Two officers suspended after commissioner sees them drinking, sources say

It's no secret that Police Commissioner Frederick H. Bealefeld IIIis a frequent diner at Miss Shirley's, a breakfast, brunch and lunch spot with locations in Roland Park and at the Inner Harbor. He's partial to the omelet margharita.

So it should be no surprise that the soon-to-be retiring chief headed for the Pratt Street bistro Wednesday morning to catch a quick breakfast. There, according to a police source, he stumbled on two city officers drinking alcohol.

They had just come off the midnight shift and were off duty, but were either dressed in partial uniform or had their guns and badges displayed, said the police source and another person affiliated with law enforcement who is familiar with the incident.

Bealefeld suspended both officers on the spot, forcing them to turn over their weapons, said both sources, who spoke on the condition of anonymity because the incident is considered a personnel matter.

On-duty officers are prohibited from consuming alcohol unless they're undercover and not drinking would blow their cover. And while off-duty officers are required to carry their guns and badges, displaying them while drinking is against the rules.

"All members of the department are prohibited from indulgence in intoxicating liquors while on-duty, or while off-duty in uniform or partial uniform," the rules and regulations state. Even off-duty, officers are not supposed to get intoxicated and "give discredit to the force."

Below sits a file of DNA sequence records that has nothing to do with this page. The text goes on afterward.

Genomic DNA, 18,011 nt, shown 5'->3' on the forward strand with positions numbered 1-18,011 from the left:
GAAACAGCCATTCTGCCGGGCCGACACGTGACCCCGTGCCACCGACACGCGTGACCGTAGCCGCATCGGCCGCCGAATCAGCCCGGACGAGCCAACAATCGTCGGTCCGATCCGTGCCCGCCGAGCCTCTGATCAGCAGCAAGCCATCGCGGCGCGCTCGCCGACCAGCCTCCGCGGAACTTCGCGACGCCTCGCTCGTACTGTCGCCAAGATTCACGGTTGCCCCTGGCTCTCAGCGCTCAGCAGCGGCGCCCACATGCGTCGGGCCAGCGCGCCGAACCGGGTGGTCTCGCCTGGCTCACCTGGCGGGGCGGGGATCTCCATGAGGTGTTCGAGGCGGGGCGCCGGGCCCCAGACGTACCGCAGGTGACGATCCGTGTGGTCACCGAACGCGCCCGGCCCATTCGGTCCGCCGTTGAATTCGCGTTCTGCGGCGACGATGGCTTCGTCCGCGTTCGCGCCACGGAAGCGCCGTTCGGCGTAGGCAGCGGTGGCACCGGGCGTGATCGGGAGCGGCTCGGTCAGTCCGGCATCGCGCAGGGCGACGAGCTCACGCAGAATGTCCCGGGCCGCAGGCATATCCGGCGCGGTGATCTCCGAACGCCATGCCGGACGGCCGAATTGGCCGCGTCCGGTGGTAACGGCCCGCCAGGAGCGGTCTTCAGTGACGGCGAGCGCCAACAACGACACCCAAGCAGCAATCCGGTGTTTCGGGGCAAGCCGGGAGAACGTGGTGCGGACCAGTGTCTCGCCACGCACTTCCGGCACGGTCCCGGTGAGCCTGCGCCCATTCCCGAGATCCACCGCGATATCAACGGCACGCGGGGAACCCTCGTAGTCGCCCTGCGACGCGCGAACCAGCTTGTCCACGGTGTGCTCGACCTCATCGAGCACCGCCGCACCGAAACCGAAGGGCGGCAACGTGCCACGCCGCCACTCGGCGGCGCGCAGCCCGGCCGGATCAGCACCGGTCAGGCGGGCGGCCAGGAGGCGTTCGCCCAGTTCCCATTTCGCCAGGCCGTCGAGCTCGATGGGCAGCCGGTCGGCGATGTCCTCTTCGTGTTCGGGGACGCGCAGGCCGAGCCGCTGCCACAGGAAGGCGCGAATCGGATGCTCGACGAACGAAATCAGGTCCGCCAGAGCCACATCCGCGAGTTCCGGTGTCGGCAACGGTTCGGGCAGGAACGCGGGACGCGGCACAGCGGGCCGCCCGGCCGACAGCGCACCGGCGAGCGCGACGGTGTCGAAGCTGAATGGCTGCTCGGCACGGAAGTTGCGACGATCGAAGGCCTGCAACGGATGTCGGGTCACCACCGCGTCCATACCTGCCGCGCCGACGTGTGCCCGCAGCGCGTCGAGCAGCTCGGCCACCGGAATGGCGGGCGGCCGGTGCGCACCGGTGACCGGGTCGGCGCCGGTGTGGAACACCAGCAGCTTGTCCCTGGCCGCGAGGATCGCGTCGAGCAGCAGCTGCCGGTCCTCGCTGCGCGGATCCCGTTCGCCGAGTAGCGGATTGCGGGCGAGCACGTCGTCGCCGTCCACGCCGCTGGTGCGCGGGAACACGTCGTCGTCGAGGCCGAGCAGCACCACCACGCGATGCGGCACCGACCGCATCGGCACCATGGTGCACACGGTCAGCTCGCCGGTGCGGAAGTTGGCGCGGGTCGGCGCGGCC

The police source said that workers at Miss Shirley's told Bealefeld that both officers had been in the restaurant several times in the past and had ordered alcoholic beverages while in uniform. Efforts to reach Miss Shirley's for comment were unsuccessful.

Baltimore police spokesman Anthony Guglielmi said: "The police commissioner did go to a downtown restaurant, where he suspended two officers for alleged inappropriate activity."

The spokesman said the incident is under investigation by the internal affairs unit.

Robert Cherry, the president of the city's Fraternal Order of Police union, defended the officers, saying if they were off duty they weren't doing anything egregious.

"It's like a cop wrapping up his shift and, off duty, taking off his uniform shirt but leaving his uniform pants on, and going out and throwing back a couple of cold ones," he said.

Cherry noted that "for officers on the midnight shift," 9 a.m. "is their happy hour. It's no different than someone finishing up work on Wall Street and walking out at 6 and having cocktails."

Officials declined to reveal the names of the officers.

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